David Bowie was the first recording artist to go to Wall Street to tap the future earnings of his music, paving the way for a thriving market for esoteric securities.

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The man behind “The Man Who Sold the World” was the first recording artist to go to Wall Street to tap the future earnings of his music, paving the way for a thriving market for esoteric securities backed by everything from racehorse stud rights to commercial washing machines.

David Bowie, 69, who died from cancer Sunday, sold $55 million of bonds in 1997 that were tied to future royalties from hits including “Ziggy Stardust,” “Space Oddity” and “Changes.” Following his example were singers James Brown and Rod Stewart and the heavy-metal band Iron Maiden.

Securities backed by royalties allow artists to raise money without selling the rights to their work or waiting years for payments to trickle in.

“Bowie’s bonds were as groundbreaking as his music,” said Rob Ford, a London-based money manager at TwentyFour Asset Management. “Not only were they followed by a number of other artists, but they set the template for deals backed by a whole range of assets.”

The so-called Bowie bonds, payable over 10 years at a 7.9 percent rate, were sold privately to Prudential Insurance Co. of America. The securities were initially rated A3 rating by Moody’s Investors Service, the seventh-highest investment-grade rank.

In the 2000s, Internet piracy led to a drop in sales and Moody’s cut the rating in 2004 to Baa3, one level above junk. The decline in worldwide recorded-music revenues slowed in 2014 as more people subscribed to streaming online services.

Prudential spokesman John Chartier declined to comment on the performance of the notes.

“David was extremely savvy and got things instantly,” David Pullman, the Los Angeles banker who arranged the Bowie bonds securitization, said in a phone interview Monday. “He heard what we were discussing and said why are we not doing this already?”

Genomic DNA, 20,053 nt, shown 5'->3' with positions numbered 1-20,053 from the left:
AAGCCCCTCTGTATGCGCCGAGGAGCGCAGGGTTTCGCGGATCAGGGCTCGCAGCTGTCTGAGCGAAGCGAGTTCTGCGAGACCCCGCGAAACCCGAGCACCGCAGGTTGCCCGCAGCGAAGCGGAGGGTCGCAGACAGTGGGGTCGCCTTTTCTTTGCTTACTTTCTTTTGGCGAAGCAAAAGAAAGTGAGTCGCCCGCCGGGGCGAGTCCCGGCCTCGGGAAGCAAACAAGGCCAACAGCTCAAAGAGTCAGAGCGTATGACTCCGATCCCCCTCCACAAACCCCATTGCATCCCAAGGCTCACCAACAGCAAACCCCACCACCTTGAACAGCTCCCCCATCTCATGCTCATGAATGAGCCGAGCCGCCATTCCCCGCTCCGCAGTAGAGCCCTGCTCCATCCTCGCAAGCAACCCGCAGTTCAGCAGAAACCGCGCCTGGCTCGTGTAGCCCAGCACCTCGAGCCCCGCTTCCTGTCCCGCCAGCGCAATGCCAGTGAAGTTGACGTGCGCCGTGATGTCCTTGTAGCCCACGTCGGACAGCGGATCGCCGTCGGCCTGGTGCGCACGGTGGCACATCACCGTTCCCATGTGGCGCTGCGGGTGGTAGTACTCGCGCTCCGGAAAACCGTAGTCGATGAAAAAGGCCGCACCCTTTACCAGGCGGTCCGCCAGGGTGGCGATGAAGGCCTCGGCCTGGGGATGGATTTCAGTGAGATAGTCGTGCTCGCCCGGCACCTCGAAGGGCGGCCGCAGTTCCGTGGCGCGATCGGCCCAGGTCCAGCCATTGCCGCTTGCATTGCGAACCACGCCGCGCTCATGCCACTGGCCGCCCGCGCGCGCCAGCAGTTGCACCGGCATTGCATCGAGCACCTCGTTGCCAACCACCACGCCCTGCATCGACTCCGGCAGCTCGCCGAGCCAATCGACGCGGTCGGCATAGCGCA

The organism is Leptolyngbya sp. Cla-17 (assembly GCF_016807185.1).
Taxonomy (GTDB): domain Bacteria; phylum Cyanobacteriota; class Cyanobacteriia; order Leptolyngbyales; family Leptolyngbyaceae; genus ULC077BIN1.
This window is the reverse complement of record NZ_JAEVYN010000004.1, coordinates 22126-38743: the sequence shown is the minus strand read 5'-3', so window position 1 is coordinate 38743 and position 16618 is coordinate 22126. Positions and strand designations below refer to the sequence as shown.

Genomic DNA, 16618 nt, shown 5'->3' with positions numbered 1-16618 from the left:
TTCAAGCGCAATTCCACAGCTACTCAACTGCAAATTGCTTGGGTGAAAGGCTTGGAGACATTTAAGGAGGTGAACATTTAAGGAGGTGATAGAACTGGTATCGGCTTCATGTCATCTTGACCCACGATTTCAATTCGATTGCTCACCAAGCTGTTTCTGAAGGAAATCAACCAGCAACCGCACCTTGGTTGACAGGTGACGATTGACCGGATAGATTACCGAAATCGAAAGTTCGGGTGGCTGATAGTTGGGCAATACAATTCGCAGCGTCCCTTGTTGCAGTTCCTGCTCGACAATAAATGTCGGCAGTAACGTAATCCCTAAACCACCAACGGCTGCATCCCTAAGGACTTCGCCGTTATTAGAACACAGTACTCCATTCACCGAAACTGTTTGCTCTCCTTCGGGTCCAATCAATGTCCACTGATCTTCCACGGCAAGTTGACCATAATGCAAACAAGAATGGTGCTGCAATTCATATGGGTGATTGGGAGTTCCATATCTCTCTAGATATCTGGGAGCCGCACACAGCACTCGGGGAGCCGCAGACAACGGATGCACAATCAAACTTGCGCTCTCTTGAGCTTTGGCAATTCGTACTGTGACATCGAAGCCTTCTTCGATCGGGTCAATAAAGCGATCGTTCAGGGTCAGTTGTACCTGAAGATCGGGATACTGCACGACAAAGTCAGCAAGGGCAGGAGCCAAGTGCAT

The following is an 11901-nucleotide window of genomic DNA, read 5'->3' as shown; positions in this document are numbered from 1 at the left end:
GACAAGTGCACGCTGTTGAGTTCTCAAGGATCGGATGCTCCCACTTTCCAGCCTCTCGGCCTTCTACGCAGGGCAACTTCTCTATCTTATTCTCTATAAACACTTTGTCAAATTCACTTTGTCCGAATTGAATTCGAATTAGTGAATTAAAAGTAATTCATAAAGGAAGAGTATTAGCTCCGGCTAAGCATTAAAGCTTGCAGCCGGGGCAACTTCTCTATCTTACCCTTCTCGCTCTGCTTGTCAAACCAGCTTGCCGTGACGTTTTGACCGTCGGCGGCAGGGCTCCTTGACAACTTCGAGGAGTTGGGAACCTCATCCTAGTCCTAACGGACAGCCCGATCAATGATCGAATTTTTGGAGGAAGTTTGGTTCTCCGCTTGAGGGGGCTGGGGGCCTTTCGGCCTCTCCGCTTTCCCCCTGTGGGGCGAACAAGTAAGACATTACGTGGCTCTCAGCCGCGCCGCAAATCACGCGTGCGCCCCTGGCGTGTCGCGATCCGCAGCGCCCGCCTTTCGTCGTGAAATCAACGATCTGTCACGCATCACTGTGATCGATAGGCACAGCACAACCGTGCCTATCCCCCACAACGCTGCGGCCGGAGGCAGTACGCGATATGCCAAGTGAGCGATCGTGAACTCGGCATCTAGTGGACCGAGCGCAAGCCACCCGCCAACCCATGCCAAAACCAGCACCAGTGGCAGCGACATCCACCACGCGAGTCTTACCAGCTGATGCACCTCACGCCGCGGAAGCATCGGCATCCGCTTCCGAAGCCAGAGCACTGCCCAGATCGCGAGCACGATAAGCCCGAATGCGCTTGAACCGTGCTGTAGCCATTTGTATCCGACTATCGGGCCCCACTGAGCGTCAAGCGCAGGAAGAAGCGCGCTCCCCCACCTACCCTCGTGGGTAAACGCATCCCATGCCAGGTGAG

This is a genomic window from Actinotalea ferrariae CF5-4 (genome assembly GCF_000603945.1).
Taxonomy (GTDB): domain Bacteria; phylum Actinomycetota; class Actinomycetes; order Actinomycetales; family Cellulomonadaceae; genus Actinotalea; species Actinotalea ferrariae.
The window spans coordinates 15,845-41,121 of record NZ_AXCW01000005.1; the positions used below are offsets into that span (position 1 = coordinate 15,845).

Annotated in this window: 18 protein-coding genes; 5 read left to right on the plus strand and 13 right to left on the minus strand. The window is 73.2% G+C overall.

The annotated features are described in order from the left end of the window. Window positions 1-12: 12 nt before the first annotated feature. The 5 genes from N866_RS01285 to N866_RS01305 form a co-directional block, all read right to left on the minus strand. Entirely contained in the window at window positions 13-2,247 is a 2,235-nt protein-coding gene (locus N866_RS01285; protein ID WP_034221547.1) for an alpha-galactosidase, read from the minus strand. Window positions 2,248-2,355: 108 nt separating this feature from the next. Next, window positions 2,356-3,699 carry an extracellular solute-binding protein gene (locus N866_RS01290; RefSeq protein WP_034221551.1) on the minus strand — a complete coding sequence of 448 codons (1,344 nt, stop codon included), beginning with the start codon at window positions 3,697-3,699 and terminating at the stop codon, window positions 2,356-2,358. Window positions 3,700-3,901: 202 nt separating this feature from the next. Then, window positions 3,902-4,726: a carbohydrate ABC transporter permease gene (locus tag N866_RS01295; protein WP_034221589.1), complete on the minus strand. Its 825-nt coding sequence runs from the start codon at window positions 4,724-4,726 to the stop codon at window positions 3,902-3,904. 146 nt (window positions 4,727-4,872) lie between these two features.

Underwriters in the U.S. led by Guggenheim Partners have helped expand the market for unusual securitization financing, which can provide issuers a lower cost of funds and achieve higher credit ratings than issuance of comparable company debt.

The market for securitizing intellectual property, which Bowie started, now includes film rights, pharmaceutical patents, restaurant franchises and the “Peanuts” comic strip.

It hasn’t always gone smoothly. Brown, “The Godfather of Soul,” sued to get out of his securitization arrangement in 2006, a year before his death.

Sales of esoteric securitizations made up 21 percent of all U.S. asset-backed issuance last year, and the sector grew faster than more traditional issuance, according to Barclays data.

Esoteric deal volume in the U.S. rose 16 percent to about $40 billion through November from a year earlier, Barclays analysts said in a November year-ahead outlook, forecasting at least $45 billion in sales in 2016.

While sales of esoteric deals have increased, they remain a small part of the wider asset-backed securities market. And bonds like Bowie’s remain limited by the number of artists able to reach the London-born singer-songwriter’s degree of success.

Bowie “changed the way people think about art and commerce,” Pullman said.